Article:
Market orders vs limit orders. Whether you are buying or selling stocks, cryptocurrencies, or maybe even other investment vehicles, chances are that you came across different order types. In this article, I am going to explain the difference between market orders and limit orders. We are going to take a look at the benefits of both, together with possible risks. If you are new to investing, ask yourself these questions before you start!
Market Orders vs Limit Orders: Overview
There are two primary order types when an investor wants to buy or sell a stock: Market Orders and Limit Orders. Both come with there own characteristics.
If you place the order at the market, it means that it will execute as quickly as possible at the best current market price. Using market orders will give you a very big likelihood of the order actually going through. Most of the time instantly.
If you place the order at the limit, you will have to specify a limit price as well. A limit order sets the maximum or minimum price at which you want to buy or sell.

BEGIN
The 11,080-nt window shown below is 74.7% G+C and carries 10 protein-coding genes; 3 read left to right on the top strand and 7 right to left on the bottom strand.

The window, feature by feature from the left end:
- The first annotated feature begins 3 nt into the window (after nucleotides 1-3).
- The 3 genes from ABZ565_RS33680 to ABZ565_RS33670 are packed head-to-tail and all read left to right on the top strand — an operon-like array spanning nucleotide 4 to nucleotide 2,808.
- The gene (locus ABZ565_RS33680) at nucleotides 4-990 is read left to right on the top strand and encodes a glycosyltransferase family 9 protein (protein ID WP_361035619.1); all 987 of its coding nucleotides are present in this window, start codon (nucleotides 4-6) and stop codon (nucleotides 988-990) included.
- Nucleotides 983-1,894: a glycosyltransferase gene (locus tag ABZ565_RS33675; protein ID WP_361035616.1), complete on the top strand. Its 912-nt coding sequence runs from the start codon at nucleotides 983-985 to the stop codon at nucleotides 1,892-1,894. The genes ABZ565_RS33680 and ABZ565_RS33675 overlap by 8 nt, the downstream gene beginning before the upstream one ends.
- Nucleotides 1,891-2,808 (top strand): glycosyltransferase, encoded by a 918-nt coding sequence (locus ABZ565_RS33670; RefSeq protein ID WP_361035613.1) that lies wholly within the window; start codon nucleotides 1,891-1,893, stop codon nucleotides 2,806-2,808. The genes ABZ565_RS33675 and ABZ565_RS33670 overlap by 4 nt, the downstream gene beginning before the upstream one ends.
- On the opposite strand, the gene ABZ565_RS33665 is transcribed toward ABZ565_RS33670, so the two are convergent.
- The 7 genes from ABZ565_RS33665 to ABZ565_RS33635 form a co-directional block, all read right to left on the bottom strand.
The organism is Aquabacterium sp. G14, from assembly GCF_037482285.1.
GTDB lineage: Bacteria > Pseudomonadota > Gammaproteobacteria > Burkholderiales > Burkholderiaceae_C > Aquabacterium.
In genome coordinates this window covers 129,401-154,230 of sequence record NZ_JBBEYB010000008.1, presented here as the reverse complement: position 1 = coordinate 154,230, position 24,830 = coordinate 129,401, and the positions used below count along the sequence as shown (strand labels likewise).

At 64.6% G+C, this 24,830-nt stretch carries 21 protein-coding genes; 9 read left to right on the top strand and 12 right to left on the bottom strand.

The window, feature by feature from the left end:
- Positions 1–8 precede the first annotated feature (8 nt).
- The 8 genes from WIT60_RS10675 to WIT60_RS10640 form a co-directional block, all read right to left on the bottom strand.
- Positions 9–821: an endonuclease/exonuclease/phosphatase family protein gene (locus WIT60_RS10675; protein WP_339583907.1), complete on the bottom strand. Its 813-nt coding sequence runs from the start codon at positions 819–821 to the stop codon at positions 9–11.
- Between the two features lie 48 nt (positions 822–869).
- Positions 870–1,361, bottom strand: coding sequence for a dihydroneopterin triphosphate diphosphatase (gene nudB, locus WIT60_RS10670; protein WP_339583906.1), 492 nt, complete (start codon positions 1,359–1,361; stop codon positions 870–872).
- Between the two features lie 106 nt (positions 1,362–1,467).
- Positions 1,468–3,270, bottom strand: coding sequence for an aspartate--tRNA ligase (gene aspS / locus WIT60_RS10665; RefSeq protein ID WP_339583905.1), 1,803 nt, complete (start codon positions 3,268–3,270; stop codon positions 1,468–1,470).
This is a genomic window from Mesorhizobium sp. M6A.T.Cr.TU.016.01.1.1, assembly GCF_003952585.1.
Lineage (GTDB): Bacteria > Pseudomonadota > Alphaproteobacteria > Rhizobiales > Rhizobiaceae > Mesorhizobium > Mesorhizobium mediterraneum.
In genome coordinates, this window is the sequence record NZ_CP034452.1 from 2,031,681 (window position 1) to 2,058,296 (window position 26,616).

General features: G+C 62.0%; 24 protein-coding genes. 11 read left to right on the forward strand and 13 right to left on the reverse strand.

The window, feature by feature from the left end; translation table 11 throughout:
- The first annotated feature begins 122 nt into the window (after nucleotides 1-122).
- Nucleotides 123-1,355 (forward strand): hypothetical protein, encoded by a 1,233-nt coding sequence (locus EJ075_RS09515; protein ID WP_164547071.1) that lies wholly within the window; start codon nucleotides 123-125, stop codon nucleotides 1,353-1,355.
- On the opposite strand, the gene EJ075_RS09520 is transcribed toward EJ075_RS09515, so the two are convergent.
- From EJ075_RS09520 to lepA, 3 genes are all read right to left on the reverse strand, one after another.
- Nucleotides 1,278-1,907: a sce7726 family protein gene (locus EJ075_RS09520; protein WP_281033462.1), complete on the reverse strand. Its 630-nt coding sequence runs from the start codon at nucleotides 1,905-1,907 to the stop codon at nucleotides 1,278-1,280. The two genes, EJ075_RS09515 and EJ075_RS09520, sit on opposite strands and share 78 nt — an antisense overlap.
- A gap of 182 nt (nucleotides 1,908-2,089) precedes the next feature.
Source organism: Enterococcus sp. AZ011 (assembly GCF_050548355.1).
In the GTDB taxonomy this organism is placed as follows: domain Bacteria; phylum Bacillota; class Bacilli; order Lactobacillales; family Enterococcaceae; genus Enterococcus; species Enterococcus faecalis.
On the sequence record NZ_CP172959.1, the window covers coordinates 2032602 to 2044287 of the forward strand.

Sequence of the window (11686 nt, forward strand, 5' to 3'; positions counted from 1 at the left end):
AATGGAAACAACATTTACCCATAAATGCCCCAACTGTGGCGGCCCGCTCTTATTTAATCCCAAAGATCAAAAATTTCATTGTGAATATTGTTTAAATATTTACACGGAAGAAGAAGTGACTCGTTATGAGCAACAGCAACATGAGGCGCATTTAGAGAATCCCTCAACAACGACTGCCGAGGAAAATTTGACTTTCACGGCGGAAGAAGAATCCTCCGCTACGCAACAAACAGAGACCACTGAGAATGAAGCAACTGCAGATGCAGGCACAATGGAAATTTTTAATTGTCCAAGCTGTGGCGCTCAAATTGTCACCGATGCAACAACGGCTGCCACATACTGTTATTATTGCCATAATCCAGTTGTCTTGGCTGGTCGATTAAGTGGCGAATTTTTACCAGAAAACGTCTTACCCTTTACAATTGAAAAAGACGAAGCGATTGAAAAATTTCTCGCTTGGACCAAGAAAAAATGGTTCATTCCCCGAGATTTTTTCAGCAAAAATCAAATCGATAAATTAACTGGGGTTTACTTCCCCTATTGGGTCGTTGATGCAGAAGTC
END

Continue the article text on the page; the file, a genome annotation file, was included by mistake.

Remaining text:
Market orders are what the average person has in mind when thinking about stock market transactions. These types of orders are as basic as it can get when buying or selling shares. In normal circumstances, market orders should be executed immediately. Keep in mind that there is no guarantee. It depends on the liquidity of the given stock, the size of the order, and the timing. If you are trading or buying well-known companies, ETFs, bitcoin, … and are not buying in huge quantities, you shouldn’t have any problems!
Limit orders get a bit more difficult. Investors have a little more control over the price at which they buy or sell their investment. Before you are able to place a trade you have to specify a specific price at which you want to buy or sell the shares.
Using limit orders gives you the assurance of an exact market entry or exit point. For instance, if you want to buy stock ABC, but you think the current price is a bit too high. In this case, you have the option of activating a limit order that is below the current price. If the price would come down a bit to, or below, your limit price, your order will be triggered. Keep in mind that if the price does not reach your limit price, your order will stay unfilled.
Order should be executed instantly.
There is no specific price at which the order will be executed.
Type of order where you buy or sell a stock at the best available price of that moment.
Market orders can not be used as a stop loss.
Order executes when price reaches the trigger price.
The buy or sell price has to be specified before you can activate a limit order.
Type of order where you buy or sell the stock at a specific price (or better).
Limit orders can be used as a stop loss to minimize losses.